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L = {<M1, M2>M1 and M2 are two TMs, and ε ∈ L(M1) \ L(M2) }.

is it RECURSIVE OR RECURSIVE ENUMERABLE OR NOT EVEN RECURSIVE ENUM.
in Theory of Computation by Loyal (7.8k points) | 120 views
0
$(M_1)$ \ $L(M_2)= L(M_1) \cap \bar{ L(M_2)}$

M2 is a TM so L(M2) is RE and $\bar{L(M_2)}$  is not RE.

Whether ∈ belongs to L(M1) which is RE is an undecidable problem. But whether ∈ belongs to $\bar{L(M_2)}$ which is non RE also should be undecidable.

But L whether RE or not RE is the question :/

Somebody please help here.. :(
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@MiNiPanda

I think it depends on if M1 and M2 RE or non RE on that

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@srestha

M1 and M2 are TMs (given) that means L(M1) and L(M2) are RE..am i going wrong?

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Is it halting TM always?
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No I guess..
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Then how will you telling it will be RE always

It could be Rec too, or non RE too
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answer given was non re
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night i got some reason behind it plzz see if it is correct....

from halting problem i reduced -----1st point to prove can we say yes if it has epsilon or not ............see we have one turing machine tm1 and epsilon is not there till now  , and language may be infinite  so we came across epsilon now can we say that yes it has epsilon ? no because we still have to see l2 that it have epsilon or not ......so we cant yes ............ hence not RE   is it correct ?

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@Deepanshu Didn't get you.. :(

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that is one question that how is L(r1) / L(r2) = L(r1) Intersection    ( complement  of )L(r2)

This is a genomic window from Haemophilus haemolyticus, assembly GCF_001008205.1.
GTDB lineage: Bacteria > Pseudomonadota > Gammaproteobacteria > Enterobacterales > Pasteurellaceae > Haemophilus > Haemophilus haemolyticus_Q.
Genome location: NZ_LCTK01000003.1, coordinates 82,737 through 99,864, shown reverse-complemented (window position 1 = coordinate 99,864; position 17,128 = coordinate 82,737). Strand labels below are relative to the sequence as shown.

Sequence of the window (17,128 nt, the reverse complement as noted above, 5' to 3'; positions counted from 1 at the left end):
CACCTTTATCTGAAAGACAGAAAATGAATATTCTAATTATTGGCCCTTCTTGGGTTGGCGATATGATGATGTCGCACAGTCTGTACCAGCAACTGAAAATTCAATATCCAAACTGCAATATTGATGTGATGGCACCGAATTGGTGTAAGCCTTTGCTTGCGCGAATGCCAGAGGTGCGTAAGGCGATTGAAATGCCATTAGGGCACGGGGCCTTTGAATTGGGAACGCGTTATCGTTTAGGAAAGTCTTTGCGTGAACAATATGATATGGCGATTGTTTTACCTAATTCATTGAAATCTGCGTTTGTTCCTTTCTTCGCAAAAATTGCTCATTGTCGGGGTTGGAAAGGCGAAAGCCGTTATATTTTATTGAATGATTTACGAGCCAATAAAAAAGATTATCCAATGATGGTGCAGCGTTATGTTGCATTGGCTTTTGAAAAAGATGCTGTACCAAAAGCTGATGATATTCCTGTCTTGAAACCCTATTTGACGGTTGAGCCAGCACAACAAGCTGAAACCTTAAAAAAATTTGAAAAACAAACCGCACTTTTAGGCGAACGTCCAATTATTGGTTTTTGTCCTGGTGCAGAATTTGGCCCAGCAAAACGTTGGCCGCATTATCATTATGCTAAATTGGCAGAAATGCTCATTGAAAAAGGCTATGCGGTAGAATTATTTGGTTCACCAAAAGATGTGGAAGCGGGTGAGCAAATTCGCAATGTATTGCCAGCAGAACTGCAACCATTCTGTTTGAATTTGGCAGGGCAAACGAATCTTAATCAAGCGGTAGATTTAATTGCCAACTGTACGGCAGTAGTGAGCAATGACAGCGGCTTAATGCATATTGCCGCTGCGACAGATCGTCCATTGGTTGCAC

because if its so then L(r1)- L(r2) = L(r1) / L(r2)
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@MiNiPanda

chk below

1 Answer

+2 votes
Best answer

I'm assuming the given operation is set difference. 

The given problem is, given two Turing machines $M_1$ and $M_2$ if $\epsilon$ is accepted by $M_1$ and not accepted by $M_2.$

Lets assume this problem is semi-decidable or equivalently the corresponding language is recursively enumerable. i.e., we have a Turing Machine say $N$ to semi-decide it (given a string which is in $L$ TM $N$ will always say "yes")

Now, consider another known problem which is not even semi-decidable  say $P$

  • given a TM $A$ if $\epsilon$ is not accepted by it. 

Using our assumed TM $N$, we can make a TM for $P$ as follows:

  • Take $M_1$ as a TM which accepts $\epsilon$ (its language can be anything but must contain $\epsilon)$
  • Take $M_2$ as $A$ the given input TM

Now, if our TM $N$ outputs "yes" it means $M_2$ or equivalently $A$ must not accept $\epsilon$ as we know that $M_1$ accepts $\epsilon.$ i.e., using TM $N$ we semi-decide a known not even semi-decidable problem. So, such a TM $N$ cannot exist. i.e., the original given problem is not even semi-decidable. 

by Veteran (431k points)
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@Arjun Sir, please clarify few things..

1) is this operator left quotient?

2) you have reduced this problem to complement of halting problem which is well known Non RE. Am i right?

3) Can we prove this language by Rice's second theorem?

+1
1. No, I suppose it is set difference

2. No. I reduced from complement of halting (accepting) problem to the given problem and not the other way

3. Not easy here as we don't know the strings in $L$
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but what is final answer

It could be RE and non RE both?
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Please read the answer again.
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@Arjun 

Sir,

If the machine is like $M_{1}-M_{2}$

And as u said $M_{2}$ does not accept $\epsilon$ . Say it is like $\Sigma ^{+}$

Then will it not even R.E.?

I am not getting this

0
And why we only checking $M_{2}$ part and telling, it is not even RE? Why not at the mean time we looking after $M_{1}$ too?

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